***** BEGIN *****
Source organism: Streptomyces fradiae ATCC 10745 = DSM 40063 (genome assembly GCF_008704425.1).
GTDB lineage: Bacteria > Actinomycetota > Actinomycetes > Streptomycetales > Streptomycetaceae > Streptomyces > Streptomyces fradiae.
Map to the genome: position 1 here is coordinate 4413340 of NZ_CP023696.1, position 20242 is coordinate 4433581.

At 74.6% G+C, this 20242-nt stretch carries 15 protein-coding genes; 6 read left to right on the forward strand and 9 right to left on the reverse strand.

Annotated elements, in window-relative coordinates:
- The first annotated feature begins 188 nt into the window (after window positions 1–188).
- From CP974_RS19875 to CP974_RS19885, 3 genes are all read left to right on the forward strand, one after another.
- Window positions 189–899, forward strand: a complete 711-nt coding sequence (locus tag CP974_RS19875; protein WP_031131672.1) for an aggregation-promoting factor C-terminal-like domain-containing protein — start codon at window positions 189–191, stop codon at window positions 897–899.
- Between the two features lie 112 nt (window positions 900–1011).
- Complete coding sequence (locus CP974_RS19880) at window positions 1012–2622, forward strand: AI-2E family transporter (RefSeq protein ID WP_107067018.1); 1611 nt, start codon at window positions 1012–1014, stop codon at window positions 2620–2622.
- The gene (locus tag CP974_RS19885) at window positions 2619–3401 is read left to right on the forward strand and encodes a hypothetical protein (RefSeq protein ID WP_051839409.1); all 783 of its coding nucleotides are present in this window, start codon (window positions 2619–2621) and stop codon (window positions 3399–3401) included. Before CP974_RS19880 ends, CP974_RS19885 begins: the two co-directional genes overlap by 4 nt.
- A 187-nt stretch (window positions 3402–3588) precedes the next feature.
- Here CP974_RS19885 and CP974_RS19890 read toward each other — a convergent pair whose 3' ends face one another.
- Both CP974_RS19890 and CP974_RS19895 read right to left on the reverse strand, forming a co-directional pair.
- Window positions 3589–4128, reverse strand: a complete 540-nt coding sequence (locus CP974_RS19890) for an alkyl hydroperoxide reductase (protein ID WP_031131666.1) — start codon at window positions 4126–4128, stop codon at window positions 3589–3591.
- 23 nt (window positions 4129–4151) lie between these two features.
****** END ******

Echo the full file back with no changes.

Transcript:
Source organism: Streptomyces fradiae ATCC 10745 = DSM 40063 (genome assembly GCF_008704425.1).
GTDB lineage: Bacteria > Actinomycetota > Actinomycetes > Streptomycetales > Streptomycetaceae > Streptomyces > Streptomyces fradiae.
Map to the genome: position 1 here is coordinate 4413340 of NZ_CP023696.1, position 20242 is coordinate 4433581.

At 74.6% G+C, this 20242-nt stretch carries 15 protein-coding genes; 6 read left to right on the forward strand and 9 right to left on the reverse strand.

Annotated elements, in window-relative coordinates:
- The first annotated feature begins 188 nt into the window (after window positions 1–188).
- From CP974_RS19875 to CP974_RS19885, 3 genes are all read left to right on the forward strand, one after another.
- Window positions 189–899, forward strand: a complete 711-nt coding sequence (locus tag CP974_RS19875; protein WP_031131672.1) for an aggregation-promoting factor C-terminal-like domain-containing protein — start codon at window positions 189–191, stop codon at window positions 897–899.
- Between the two features lie 112 nt (window positions 900–1011).
- Complete coding sequence (locus CP974_RS19880) at window positions 1012–2622, forward strand: AI-2E family transporter (RefSeq protein ID WP_107067018.1); 1611 nt, start codon at window positions 1012–1014, stop codon at window positions 2620–2622.
- The gene (locus tag CP974_RS19885) at window positions 2619–3401 is read left to right on the forward strand and encodes a hypothetical protein (RefSeq protein ID WP_051839409.1); all 783 of its coding nucleotides are present in this window, start codon (window positions 2619–2621) and stop codon (window positions 3399–3401) included. Before CP974_RS19880 ends, CP974_RS19885 begins: the two co-directional genes overlap by 4 nt.
- A 187-nt stretch (window positions 3402–3588) precedes the next feature.
- Here CP974_RS19885 and CP974_RS19890 read toward each other — a convergent pair whose 3' ends face one another.
- Both CP974_RS19890 and CP974_RS19895 read right to left on the reverse strand, forming a co-directional pair.
- Window positions 3589–4128, reverse strand: a complete 540-nt coding sequence (locus CP974_RS19890) for an alkyl hydroperoxide reductase (protein ID WP_031131666.1) — start codon at window positions 4126–4128, stop codon at window positions 3589–3591.
- 23 nt (window positions 4129–4151) lie between these two features.